Heasley will eventually make his way back to Kansas City in 2022. I just don’t think that will be on Opening Day, and I am not 100 percent positive that will be in the rotation either. He most likely will start the year in Omaha, and it will be interesting to see if Heasley will carry over his stellar 2021 from Double-A and Royals against Triple-A hitters next year.
7. Jackson Kowar
There is no question that Kowar has the highest upside of any current pitcher on the Royals pitching staff. The former Florida Gator was absolutely dominant in Omaha this year, as he was recently named the Royals’ Paul Splittorff Minor League Pitcher of the Year, according to the Kansas City Royals organization:
However, at the Major League level, the result have been much more mixed. While Kowar has been better in his second call up this year, he is still posting a 12.32 ERA and 7.01 FIP in 19 IP as a starting pitcher this year. His BB/9 (8.53) and K/BB ratio (1.00) are the worst marks for Royals starting pitchers this year, and his 1.89 HR/9 is fourth-highest on the team, behind only Joel Payamps (who made one start), Bubic, and Heasley.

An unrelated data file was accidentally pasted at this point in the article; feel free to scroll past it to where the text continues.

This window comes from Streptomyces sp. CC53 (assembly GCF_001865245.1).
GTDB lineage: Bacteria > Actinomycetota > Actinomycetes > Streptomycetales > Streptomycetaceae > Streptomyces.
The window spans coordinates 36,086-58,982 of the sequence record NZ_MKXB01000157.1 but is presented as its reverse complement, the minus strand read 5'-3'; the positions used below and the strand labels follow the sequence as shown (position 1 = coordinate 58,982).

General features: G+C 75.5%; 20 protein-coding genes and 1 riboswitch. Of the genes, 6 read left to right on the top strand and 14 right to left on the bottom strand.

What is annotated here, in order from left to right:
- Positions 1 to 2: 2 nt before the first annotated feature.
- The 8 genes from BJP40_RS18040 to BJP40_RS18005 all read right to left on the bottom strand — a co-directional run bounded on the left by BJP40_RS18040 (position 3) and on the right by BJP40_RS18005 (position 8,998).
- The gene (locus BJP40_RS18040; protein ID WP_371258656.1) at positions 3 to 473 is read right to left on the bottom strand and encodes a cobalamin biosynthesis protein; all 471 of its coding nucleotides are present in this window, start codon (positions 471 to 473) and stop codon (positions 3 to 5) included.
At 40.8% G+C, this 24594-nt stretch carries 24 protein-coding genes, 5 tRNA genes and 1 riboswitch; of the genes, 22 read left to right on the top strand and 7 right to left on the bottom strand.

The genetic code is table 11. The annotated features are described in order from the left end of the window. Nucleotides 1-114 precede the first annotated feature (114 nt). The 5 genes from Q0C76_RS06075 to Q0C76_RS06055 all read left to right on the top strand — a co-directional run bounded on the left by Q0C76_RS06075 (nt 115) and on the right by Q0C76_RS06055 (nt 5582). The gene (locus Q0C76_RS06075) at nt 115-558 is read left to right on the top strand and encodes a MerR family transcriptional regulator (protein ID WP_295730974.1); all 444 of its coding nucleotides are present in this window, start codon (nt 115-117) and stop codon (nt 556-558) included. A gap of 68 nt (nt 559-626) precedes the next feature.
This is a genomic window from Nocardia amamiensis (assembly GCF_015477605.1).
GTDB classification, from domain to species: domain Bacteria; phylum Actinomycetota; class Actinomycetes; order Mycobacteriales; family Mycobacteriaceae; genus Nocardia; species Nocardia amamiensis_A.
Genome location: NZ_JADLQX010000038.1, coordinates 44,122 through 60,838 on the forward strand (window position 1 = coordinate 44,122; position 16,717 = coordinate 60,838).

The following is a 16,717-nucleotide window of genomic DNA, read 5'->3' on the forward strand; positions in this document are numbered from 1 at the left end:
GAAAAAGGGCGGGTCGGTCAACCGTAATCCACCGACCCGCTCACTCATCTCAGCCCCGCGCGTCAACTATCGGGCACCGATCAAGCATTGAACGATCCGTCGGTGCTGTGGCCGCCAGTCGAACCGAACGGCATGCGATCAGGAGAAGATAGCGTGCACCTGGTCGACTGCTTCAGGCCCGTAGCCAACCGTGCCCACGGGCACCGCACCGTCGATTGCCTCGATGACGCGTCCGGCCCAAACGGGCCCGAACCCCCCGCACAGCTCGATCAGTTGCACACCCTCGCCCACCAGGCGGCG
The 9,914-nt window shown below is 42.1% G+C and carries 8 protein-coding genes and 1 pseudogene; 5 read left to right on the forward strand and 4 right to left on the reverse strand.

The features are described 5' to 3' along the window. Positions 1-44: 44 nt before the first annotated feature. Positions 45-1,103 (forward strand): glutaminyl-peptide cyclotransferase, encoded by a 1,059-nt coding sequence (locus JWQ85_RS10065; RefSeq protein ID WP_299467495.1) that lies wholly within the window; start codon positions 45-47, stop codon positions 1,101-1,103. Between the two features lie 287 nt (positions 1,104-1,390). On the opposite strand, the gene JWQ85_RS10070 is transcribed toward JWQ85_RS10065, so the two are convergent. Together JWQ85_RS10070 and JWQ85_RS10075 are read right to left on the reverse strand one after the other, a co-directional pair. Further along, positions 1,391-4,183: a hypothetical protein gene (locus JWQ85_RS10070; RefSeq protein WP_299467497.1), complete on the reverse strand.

The stuff is certainly there for Kowar, and he has had some decent outings this year. He went six innings and struck out six while allowing only two runs on five hits and three walks on September 1st against the Indians, which showed that he can be dominant when his command is on. However, if he wants to ensure his place in the Royals starting rotation in 2022, he will need to show better control and command this Spring, or else it is likely that he will begin the year in long relief.
6. Daniel Lynch
Much like Kowar, Lynch is a Royals pitcher with more upside of the young bunch. And much like Kowar, his second call up has been much better than his first. After a rough beginning in his last start in which he allowed three runs in the first inning, he ended up throwing six innings and struck out five while walking three and allowing four hits and four runs total. Even after his last start, Lynch admitted that he needed to be better when it came to starting games, a sign that Lynch is maturing with more and more outings at the Major League level:
That being said, a lot of the metrics are worrisome on Lynch. Here’s a look at his percentile rankings, courtesy of Baseball Savant: